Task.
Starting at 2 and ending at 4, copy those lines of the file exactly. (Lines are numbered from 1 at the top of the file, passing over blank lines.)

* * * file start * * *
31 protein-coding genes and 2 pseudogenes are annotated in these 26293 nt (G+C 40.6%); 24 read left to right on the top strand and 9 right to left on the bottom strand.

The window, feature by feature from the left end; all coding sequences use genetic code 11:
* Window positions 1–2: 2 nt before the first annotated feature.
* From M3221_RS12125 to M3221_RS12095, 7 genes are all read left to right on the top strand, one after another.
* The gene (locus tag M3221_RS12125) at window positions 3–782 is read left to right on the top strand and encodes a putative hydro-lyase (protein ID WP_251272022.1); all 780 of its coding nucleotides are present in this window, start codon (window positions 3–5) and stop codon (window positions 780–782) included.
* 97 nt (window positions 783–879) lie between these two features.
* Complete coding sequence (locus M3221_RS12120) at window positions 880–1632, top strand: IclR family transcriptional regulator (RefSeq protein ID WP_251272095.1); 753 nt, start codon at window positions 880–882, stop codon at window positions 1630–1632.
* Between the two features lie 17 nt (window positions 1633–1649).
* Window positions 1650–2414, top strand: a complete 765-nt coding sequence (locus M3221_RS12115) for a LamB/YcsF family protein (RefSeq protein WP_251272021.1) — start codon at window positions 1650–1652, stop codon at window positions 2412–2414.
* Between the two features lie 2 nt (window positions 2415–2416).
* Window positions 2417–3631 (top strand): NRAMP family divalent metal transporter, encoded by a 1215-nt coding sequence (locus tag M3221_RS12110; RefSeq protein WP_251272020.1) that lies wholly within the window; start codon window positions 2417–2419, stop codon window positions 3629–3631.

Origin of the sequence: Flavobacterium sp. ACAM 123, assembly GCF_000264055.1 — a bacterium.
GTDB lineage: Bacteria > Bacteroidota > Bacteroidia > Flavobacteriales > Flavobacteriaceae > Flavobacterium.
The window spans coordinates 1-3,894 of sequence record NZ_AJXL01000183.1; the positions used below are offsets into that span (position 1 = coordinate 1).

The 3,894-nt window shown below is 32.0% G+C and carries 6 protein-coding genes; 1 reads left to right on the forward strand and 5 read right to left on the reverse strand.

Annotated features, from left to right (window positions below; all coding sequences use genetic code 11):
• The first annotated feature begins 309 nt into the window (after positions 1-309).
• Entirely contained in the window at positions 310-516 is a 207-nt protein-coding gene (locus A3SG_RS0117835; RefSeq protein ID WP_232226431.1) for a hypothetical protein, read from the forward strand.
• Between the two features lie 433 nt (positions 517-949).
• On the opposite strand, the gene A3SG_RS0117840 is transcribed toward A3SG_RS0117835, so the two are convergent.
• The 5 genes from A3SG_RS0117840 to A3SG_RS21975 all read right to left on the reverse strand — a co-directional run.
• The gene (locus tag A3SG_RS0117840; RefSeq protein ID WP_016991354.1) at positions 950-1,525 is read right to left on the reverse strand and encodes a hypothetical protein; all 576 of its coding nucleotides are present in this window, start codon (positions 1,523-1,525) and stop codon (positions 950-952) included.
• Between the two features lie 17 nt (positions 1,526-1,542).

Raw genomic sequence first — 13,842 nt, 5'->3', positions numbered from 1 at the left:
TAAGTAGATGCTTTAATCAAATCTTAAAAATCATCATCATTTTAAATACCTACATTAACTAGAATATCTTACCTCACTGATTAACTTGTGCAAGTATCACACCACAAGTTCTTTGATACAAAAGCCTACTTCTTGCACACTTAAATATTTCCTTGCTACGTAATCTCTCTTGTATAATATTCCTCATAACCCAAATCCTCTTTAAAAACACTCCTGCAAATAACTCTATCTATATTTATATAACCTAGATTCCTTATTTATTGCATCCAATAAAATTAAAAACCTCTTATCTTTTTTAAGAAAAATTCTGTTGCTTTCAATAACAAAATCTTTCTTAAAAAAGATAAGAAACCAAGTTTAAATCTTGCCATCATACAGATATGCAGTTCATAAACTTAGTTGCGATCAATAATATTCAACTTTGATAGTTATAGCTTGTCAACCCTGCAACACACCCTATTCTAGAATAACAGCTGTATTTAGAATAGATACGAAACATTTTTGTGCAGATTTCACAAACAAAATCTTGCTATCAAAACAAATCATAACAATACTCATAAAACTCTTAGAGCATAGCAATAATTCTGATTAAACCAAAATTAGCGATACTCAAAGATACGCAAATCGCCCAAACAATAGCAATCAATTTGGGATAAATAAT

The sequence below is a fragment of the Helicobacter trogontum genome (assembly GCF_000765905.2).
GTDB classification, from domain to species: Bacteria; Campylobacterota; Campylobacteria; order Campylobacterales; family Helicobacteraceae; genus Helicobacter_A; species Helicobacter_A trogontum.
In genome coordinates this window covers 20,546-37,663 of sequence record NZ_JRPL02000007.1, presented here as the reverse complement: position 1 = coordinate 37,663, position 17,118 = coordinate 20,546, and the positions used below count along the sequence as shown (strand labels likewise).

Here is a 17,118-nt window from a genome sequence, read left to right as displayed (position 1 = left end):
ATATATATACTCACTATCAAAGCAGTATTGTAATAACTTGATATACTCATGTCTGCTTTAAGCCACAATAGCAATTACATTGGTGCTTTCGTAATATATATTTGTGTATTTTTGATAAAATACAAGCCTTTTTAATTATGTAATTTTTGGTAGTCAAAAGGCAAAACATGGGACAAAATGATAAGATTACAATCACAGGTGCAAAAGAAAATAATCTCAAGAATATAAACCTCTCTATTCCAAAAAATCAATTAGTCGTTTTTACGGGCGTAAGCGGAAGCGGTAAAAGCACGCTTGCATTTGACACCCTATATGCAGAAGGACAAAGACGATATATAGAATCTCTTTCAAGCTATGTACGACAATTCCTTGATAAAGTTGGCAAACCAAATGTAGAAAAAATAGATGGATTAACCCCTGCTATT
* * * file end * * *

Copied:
The window, feature by feature from the left end; all coding sequences use genetic code 11:
* Window positions 1–2: 2 nt before the first annotated feature.
* From M3221_RS12125 to M3221_RS12095, 7 genes are all read left to right on the top strand, one after another.